Musicity London Architecture

Musicity London Architecture, Building Sounds, Acoustic Design, Artists Technology

Musicity London Architecture

Music, architecture and technology to build a living archive of the sounds of cities across the world

9 Jul + 22 Jun 2018

Musicity London Event

Musicity London Event in July 2018

A special Musicity London launch event to mark the introduction of seven new songs to seven buildings, including Southwark Cathedral, the Hopton’s Almshouses, Tate Switch House and Faraday Memorial.

Musicity London Event in July 2018

31 + 30 May 2018

Musicity London

Musicity London 2018

From this Sat, 2 June, there’ll be seven new songs to be found at seven buildings in London, including Southwark Cathedral, the Hopton’s Almshouses, Tate Switch House and Faraday Memorial.

Each new track has been created by the likes of Hatis Noit, The Memory Band and Shamus Dark about the specific buildings.

And the only way you can hear them is by going to each building with your smartphone and streaming and downloading them (free) while you see the building that inspired them.

The free, not-for-profit project, is called Musicity.

Sooski – Siobhan Davies Studios, St George’s Road – at Musicity London 2018:
Sooski at Musicity London 2018

Musicity London

MUSICITY LONDON – ARTISTS COMBINE TO CREATE SOUNDTRACK FOR THE CITY

● Seven new tracks waiting to be found at London landmarks and historic venues ● Southwark Cathedral, Faraday Memorial, Tate Switch House and Hopton’s Almshouses among buildings inspiring new music

● Free Musicity app provides a new way of seeing and hearing the city

● Artists including Hatis Noit, The Memory Band, Shamus Dark, Sooski, Langham Research Centre and Lossy x Salmon Centre join Nabihah Iqbal, Stick in the Wheel, Sean O’Hagan, Moses Boyd and many more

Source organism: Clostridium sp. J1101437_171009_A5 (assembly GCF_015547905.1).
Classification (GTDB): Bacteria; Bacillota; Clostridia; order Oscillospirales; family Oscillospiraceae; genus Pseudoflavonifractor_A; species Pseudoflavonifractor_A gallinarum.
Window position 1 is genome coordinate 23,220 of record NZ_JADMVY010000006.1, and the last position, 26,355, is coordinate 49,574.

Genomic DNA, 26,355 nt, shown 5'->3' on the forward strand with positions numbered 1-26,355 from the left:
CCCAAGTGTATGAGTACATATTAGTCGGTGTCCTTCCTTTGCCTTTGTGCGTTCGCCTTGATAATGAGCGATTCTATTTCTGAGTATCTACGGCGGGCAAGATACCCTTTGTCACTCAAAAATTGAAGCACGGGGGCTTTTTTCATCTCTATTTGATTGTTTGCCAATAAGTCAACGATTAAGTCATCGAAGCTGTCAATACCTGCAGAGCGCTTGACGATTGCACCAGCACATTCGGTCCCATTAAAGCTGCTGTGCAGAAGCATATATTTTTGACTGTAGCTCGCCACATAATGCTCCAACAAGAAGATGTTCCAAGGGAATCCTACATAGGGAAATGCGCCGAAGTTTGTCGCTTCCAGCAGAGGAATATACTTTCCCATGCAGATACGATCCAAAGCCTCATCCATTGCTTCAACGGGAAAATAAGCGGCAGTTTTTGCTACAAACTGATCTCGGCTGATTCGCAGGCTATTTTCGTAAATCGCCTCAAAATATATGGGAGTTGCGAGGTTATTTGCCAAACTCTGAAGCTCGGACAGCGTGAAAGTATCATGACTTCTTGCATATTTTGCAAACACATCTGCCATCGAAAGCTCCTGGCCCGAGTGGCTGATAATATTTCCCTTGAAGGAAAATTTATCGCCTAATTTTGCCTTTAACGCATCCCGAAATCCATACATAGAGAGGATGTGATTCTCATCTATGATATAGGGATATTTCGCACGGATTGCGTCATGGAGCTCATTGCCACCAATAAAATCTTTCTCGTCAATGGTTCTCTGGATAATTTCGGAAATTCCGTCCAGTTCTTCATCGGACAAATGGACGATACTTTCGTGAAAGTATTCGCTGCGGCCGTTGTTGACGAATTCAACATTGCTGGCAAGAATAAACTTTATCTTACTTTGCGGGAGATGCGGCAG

● Musicity project now in London, Seoul – and later this year in Tokyo, Coventry,
Shanghai, Beijing and Shenzen ● Partnership with InLinkUK provides free public ultrafast Wi-Fi along parts of the route

Langham Research Centre – The Switch House extension to the Tate Modern building at Bankside:
The Switch House extension to the Tate Modern building

From Saturday 2 June 2018, an assortment of London buildings will be given their own new soundtrack, as part of a project which invites musicians and recording artists to compose tracks for buildings in cities around the world. In the latest instalment of the Musicity project, seven artists have created seven new songs or pieces of music especially for seven London buildings. Each composition can be streamed and downloaded free of charge but only by visiting each building with a smartphone. Once there, people can listen to the new music on musicityglobal.com while taking in the architecture and neighbourhood that inspired it.